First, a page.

posted on Jun, 2 2003 @ 12:31 PM
Major Depression and Bipolar disorder are both generally responsive to psychiatric medications.
"is it a phase or is there a line between phases and actual problems."
Everybody gets really really excited and really really depressed at some point in their life, but generally the mood doesn't persevere. When you are
talking about Major Depression and Bipolar Disorder, you are talking about a significant pattern of mood, over the course of weeks, where the person
expresses symptoms more days than not, during that time period. You have an "actual problem" when you start entertaining the idea of suicide, or
you start believing that you are the king of the world & it is everyone's responsibility to entertain your every need.
When mood starts negatively affecting your life & those around you, it is time to consider asking for help!
"i think this is something that can be a little "hidden" in a sense, the medications alter your perception wether giving you the view of a person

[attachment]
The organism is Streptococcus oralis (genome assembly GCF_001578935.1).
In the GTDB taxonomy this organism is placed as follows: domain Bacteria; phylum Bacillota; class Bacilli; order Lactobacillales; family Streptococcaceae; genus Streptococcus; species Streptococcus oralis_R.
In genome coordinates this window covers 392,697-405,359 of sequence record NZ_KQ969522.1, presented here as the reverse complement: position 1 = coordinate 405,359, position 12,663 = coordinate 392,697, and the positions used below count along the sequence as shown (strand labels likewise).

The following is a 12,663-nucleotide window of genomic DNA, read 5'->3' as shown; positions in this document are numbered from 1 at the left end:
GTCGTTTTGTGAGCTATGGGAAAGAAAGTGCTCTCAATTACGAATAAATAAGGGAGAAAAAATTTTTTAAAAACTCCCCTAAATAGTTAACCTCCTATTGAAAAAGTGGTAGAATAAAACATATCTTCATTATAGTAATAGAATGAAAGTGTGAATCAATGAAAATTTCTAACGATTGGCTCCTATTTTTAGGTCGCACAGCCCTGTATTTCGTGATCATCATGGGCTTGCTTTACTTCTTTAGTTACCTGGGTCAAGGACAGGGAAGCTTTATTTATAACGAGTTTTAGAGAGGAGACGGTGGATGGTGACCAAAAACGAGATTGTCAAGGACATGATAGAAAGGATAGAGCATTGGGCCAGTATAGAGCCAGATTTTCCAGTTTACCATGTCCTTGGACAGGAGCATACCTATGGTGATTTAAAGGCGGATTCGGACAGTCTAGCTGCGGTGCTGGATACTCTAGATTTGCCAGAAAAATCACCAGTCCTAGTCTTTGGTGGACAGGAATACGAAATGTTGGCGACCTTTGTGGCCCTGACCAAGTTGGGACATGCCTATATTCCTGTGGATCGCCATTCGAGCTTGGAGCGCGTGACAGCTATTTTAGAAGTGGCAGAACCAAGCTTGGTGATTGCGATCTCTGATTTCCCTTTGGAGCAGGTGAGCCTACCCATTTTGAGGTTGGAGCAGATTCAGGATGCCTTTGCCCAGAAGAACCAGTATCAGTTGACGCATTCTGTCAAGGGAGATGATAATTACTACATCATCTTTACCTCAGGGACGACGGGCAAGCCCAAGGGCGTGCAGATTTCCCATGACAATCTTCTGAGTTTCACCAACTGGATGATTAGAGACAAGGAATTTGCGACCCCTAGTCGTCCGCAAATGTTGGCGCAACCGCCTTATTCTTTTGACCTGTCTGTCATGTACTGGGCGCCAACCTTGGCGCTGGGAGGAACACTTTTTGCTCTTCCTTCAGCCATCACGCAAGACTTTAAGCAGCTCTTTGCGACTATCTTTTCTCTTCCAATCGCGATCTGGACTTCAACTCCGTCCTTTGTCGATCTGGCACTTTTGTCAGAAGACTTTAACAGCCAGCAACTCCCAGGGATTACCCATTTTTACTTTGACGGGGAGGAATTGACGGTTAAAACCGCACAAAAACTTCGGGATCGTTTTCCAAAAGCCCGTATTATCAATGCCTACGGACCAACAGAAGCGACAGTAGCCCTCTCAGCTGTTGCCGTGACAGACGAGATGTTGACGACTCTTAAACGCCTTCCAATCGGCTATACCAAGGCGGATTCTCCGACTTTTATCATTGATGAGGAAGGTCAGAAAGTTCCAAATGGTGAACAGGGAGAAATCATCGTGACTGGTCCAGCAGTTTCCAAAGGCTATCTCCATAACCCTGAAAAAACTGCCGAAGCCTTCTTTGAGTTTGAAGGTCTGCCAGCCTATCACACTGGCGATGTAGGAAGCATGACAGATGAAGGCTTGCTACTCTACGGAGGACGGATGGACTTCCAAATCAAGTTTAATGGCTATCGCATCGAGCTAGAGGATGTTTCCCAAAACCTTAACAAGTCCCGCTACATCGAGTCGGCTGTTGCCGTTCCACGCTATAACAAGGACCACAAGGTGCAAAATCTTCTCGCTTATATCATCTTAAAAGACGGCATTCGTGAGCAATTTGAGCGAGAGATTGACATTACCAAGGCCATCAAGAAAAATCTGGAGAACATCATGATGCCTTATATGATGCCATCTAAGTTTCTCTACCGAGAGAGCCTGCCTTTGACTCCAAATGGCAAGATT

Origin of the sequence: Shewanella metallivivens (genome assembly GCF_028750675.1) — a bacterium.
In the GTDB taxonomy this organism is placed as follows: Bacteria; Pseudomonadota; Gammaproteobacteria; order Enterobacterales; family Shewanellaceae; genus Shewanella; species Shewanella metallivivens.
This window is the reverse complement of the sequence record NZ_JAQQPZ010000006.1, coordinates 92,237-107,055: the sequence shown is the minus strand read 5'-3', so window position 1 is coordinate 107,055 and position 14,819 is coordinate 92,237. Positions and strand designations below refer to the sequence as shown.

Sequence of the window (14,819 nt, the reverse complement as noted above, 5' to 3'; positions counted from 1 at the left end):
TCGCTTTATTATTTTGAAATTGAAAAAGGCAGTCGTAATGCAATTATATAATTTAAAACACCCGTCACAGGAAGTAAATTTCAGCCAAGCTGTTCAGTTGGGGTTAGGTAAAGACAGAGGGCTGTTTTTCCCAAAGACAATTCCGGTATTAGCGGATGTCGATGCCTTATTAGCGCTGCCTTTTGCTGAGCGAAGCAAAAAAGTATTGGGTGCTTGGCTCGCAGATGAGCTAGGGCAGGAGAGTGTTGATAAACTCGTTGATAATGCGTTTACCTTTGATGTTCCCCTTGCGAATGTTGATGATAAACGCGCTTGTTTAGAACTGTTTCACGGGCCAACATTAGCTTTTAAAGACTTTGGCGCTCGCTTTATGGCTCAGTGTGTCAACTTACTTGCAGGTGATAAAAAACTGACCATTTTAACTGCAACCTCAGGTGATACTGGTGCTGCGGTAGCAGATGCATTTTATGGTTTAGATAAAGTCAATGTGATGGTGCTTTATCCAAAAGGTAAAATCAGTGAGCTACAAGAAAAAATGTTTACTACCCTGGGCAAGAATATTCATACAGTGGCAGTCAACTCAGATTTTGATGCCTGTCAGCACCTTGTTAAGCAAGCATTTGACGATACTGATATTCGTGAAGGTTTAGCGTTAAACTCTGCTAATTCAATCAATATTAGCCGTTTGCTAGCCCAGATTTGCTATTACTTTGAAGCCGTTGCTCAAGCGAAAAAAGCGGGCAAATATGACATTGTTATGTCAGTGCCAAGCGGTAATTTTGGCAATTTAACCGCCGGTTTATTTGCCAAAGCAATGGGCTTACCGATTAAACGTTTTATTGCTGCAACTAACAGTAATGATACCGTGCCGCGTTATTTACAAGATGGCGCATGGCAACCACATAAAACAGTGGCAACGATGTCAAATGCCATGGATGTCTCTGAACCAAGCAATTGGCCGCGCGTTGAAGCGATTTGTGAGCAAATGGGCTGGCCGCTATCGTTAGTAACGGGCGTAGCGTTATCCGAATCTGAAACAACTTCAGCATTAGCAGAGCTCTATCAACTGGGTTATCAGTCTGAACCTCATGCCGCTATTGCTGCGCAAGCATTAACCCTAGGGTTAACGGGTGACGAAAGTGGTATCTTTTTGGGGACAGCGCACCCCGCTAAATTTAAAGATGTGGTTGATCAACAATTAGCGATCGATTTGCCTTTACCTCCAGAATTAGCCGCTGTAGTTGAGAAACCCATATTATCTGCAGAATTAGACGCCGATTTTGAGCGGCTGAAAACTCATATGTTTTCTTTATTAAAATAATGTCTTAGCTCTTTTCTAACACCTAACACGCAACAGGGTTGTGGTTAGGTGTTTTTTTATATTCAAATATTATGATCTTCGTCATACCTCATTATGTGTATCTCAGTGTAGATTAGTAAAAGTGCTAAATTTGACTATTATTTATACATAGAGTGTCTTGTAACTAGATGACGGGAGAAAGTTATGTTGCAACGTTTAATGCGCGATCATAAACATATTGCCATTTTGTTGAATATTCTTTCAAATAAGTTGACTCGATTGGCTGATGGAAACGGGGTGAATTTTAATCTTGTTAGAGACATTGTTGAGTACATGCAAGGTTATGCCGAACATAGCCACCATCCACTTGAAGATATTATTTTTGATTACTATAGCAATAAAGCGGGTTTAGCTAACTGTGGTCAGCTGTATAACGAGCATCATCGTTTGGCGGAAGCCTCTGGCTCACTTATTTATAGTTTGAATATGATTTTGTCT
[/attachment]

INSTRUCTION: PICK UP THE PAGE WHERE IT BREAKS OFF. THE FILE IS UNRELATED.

that is not depressed or bi-polor, or making you the happiest person in the world. i believe its a kind of disease that you will have all your life
and you need to take care of yourself. what are your views???????"
Appropriate medications will not make someone look like the "happiest person in the world". Medications are designed to get a person suffering
from a mood disorder back to their baseline level of functioning. Yes, if a depressed person has been depressed for years and starts taking
anti-depressant medication, if the meds are successful they will probably notice a change in mood in 2 weeks - 1 month (depending on the med). Other
people will also notice such a change- so in some ways, psych meds do alter other people's perception of you.
In terms of the disease model, yes- Major Depression and Bipolar Disorder are both mental diseases. However, there is no guarantee that a person will
experience symptoms their entire lifetime. In both of these disorders, symptoms tend to wax & wane naturally. Medication slows this fluctuation down
and reduces the amplitude, so life is once again endurable.
Will someone have it their entire life? It depends if they & others around them believe it is a problem! It also depends on that person's own brain
chemistry, and how responsive they are to the medication. It is a personal, unique, case-by-case issue with regard to this question. But you are
right- it is always the person's responsibility to take care of themselves (or to ask for help if they are unable to take care of themselves).